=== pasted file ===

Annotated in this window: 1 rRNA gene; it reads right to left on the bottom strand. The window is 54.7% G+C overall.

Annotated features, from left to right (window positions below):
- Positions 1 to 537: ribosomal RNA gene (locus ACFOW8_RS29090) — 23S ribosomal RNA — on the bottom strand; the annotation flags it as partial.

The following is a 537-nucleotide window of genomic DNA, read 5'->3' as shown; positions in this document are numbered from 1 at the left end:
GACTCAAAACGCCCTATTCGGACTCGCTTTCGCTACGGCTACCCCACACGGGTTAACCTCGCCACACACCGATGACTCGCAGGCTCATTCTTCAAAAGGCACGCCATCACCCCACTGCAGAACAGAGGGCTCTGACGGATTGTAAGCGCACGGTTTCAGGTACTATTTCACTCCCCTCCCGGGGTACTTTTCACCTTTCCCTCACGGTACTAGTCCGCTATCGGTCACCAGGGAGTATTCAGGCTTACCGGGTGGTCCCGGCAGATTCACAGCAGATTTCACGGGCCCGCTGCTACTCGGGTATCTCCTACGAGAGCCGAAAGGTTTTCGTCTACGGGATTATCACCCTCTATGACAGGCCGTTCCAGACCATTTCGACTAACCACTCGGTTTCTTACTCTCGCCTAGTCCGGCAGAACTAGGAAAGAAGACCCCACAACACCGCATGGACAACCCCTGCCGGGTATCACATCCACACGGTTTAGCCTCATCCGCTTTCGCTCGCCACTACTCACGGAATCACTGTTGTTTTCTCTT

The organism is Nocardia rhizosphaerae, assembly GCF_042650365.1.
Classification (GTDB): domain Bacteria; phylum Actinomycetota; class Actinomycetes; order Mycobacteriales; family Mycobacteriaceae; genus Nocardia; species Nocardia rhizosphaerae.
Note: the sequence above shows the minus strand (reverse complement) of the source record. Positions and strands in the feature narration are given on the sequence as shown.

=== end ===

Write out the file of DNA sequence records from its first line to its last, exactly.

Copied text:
Annotated in this window: 1 rRNA gene; it reads right to left on the bottom strand. The window is 54.7% G+C overall.

Annotated features, from left to right (window positions below):
- Positions 1 to 537: ribosomal RNA gene (locus ACFOW8_RS29090) — 23S ribosomal RNA — on the bottom strand; the annotation flags it as partial.

The following is a 537-nucleotide window of genomic DNA, read 5'->3' as shown; positions in this document are numbered from 1 at the left end:
GACTCAAAACGCCCTATTCGGACTCGCTTTCGCTACGGCTACCCCACACGGGTTAACCTCGCCACACACCGATGACTCGCAGGCTCATTCTTCAAAAGGCACGCCATCACCCCACTGCAGAACAGAGGGCTCTGACGGATTGTAAGCGCACGGTTTCAGGTACTATTTCACTCCCCTCCCGGGGTACTTTTCACCTTTCCCTCACGGTACTAGTCCGCTATCGGTCACCAGGGAGTATTCAGGCTTACCGGGTGGTCCCGGCAGATTCACAGCAGATTTCACGGGCCCGCTGCTACTCGGGTATCTCCTACGAGAGCCGAAAGGTTTTCGTCTACGGGATTATCACCCTCTATGACAGGCCGTTCCAGACCATTTCGACTAACCACTCGGTTTCTTACTCTCGCCTAGTCCGGCAGAACTAGGAAAGAAGACCCCACAACACCGCATGGACAACCCCTGCCGGGTATCACATCCACACGGTTTAGCCTCATCCGCTTTCGCTCGCCACTACTCACGGAATCACTGTTGTTTTCTCTT

The organism is Nocardia rhizosphaerae, assembly GCF_042650365.1.
Classification (GTDB): domain Bacteria; phylum Actinomycetota; class Actinomycetes; order Mycobacteriales; family Mycobacteriaceae; genus Nocardia; species Nocardia rhizosphaerae.
Note: the sequence above shows the minus strand (reverse complement) of the source record. Positions and strands in the feature narration are given on the sequence as shown.